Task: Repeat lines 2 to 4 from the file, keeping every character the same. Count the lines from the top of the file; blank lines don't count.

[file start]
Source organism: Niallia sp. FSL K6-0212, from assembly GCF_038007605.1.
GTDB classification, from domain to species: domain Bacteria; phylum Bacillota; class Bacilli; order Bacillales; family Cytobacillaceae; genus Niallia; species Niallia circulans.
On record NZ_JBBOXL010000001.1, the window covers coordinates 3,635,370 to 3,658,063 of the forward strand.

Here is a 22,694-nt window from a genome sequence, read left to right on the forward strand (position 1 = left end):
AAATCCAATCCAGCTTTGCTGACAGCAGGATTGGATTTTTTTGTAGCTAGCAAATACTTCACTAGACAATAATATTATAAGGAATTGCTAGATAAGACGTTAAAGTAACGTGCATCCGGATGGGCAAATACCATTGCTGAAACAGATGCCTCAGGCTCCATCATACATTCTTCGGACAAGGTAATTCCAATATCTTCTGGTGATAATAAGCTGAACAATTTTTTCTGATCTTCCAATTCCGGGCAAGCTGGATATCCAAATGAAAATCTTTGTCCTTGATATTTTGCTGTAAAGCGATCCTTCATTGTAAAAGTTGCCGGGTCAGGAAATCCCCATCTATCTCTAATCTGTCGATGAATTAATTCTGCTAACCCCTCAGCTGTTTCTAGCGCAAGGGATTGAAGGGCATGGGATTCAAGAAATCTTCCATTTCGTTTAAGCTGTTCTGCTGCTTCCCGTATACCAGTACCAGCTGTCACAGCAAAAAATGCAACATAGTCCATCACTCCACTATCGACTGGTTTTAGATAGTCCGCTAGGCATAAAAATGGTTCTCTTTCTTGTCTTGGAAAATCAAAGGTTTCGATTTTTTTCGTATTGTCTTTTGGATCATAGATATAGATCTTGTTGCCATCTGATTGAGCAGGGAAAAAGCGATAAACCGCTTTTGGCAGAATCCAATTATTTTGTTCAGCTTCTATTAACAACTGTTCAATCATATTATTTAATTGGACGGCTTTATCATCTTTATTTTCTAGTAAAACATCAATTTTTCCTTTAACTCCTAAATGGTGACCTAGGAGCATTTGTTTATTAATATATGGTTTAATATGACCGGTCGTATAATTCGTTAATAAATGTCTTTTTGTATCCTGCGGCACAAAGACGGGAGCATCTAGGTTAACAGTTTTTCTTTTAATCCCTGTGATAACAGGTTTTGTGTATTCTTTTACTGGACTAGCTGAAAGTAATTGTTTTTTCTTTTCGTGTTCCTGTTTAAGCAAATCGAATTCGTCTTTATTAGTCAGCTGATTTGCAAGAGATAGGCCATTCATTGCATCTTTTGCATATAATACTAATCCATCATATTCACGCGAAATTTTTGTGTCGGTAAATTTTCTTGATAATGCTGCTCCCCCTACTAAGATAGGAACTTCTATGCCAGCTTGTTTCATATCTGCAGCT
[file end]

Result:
GTDB classification, from domain to species: domain Bacteria; phylum Bacillota; class Bacilli; order Bacillales; family Cytobacillaceae; genus Niallia; species Niallia circulans.
On record NZ_JBBOXL010000001.1, the window covers coordinates 3,635,370 to 3,658,063 of the forward strand.

Here is a 22,694-nt window from a genome sequence, read left to right on the forward strand (position 1 = left end):